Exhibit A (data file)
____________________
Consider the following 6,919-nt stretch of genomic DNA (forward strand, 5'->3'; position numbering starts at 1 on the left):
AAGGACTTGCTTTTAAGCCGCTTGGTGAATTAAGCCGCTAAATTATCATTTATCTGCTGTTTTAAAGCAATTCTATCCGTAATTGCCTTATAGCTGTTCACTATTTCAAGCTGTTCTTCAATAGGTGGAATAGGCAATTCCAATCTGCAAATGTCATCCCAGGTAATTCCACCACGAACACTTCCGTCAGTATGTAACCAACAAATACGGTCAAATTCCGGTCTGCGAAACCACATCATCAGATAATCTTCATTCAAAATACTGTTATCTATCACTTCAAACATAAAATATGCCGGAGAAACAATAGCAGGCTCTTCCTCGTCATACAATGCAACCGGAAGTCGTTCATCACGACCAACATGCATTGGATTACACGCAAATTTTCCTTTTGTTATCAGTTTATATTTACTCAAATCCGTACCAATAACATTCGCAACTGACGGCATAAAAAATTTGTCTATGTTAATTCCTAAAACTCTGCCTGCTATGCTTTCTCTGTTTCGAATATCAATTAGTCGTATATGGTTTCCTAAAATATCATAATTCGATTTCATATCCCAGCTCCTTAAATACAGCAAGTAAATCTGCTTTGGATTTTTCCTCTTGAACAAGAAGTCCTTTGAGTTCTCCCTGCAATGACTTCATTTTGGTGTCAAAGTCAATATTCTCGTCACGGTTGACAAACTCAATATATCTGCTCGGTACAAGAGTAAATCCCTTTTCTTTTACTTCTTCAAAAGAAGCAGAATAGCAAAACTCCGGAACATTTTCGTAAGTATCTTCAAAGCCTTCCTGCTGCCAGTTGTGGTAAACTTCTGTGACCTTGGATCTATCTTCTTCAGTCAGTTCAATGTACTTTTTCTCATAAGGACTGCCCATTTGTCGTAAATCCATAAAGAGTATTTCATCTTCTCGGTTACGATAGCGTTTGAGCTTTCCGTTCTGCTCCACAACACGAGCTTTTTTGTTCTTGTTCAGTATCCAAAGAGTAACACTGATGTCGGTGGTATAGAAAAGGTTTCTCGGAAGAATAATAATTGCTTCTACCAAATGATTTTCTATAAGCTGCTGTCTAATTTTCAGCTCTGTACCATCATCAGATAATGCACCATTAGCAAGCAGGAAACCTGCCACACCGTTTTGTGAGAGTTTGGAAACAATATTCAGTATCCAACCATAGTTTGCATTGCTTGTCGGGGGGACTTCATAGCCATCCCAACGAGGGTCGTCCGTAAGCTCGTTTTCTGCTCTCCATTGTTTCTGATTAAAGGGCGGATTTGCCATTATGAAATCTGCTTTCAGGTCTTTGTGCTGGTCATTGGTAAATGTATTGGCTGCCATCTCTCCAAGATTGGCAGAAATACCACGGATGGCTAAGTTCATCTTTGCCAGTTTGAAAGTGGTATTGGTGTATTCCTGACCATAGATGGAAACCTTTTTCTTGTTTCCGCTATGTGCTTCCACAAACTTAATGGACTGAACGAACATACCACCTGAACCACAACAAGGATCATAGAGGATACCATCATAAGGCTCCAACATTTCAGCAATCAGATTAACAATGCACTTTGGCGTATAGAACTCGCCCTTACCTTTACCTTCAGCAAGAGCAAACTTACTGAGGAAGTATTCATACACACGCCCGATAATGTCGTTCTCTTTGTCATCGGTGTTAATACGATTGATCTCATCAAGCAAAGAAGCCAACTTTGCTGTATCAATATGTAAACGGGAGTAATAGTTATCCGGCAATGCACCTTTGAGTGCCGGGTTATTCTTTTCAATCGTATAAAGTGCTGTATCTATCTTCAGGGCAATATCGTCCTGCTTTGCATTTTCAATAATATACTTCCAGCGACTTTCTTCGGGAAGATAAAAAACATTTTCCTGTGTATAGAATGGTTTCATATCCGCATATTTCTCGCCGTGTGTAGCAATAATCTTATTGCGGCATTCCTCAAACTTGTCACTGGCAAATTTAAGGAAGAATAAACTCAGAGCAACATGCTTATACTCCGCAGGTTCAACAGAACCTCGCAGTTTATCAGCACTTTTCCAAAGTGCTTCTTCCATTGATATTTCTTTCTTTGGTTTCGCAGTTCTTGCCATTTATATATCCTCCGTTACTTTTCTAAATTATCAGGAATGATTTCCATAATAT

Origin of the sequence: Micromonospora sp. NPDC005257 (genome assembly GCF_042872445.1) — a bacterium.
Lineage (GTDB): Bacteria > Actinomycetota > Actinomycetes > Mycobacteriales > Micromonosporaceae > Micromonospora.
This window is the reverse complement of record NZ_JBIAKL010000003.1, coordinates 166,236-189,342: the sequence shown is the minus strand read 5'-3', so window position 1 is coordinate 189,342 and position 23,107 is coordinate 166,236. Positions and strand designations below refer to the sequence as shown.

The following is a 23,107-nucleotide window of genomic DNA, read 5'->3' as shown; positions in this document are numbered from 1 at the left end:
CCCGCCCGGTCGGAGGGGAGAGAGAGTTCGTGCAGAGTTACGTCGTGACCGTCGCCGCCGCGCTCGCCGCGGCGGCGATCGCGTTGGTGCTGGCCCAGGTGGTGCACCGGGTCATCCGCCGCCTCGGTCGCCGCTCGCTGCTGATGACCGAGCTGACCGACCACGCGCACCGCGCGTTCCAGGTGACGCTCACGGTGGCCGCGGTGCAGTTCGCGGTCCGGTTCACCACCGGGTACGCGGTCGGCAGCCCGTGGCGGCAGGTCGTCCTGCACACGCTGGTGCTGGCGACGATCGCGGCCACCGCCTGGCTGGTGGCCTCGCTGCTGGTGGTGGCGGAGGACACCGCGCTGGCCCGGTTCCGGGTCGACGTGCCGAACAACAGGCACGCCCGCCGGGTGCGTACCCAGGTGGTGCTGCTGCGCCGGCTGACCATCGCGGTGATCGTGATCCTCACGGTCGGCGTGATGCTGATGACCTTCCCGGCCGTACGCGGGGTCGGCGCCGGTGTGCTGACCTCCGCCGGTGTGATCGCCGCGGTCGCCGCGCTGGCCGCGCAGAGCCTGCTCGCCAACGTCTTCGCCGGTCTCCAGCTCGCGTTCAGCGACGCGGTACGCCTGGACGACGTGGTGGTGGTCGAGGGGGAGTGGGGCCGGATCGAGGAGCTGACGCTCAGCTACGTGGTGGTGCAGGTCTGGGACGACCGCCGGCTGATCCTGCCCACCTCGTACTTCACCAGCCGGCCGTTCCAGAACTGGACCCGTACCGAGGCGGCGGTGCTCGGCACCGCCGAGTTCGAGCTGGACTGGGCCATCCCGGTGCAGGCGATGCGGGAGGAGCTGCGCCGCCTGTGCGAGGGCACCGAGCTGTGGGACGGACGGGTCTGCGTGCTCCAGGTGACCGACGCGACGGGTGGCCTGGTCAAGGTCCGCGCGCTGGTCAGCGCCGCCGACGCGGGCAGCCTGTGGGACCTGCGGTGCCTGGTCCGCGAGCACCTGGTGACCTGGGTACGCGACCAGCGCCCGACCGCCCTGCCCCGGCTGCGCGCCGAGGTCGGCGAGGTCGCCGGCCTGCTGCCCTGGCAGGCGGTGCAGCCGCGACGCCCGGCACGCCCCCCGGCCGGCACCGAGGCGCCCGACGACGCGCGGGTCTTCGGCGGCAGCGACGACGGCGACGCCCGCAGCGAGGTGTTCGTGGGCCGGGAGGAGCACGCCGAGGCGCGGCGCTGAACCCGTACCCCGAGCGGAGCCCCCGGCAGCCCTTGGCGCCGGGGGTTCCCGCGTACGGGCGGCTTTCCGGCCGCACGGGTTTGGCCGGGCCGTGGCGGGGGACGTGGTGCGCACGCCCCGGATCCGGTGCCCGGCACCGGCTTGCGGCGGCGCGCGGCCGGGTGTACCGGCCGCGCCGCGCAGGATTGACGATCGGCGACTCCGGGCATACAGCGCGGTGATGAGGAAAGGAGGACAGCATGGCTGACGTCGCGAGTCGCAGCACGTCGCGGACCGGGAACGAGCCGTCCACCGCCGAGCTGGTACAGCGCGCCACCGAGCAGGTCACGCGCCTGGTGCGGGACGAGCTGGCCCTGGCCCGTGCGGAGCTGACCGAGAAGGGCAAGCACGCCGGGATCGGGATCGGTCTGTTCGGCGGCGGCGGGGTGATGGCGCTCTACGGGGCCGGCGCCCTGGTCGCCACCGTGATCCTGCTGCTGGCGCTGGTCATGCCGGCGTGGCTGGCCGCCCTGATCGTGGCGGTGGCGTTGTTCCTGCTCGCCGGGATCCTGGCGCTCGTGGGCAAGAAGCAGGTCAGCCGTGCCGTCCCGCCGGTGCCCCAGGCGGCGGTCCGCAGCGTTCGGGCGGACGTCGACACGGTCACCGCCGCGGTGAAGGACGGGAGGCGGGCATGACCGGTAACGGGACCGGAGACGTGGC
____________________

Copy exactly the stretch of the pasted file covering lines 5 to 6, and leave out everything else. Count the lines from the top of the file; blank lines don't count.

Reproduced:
This window is the reverse complement of record NZ_JBIAKL010000003.1, coordinates 166,236-189,342: the sequence shown is the minus strand read 5'-3', so window position 1 is coordinate 189,342 and position 23,107 is coordinate 166,236. Positions and strand designations below refer to the sequence as shown.

The following is a 23,107-nucleotide window of genomic DNA, read 5'->3' as shown; positions in this document are numbered from 1 at the left end: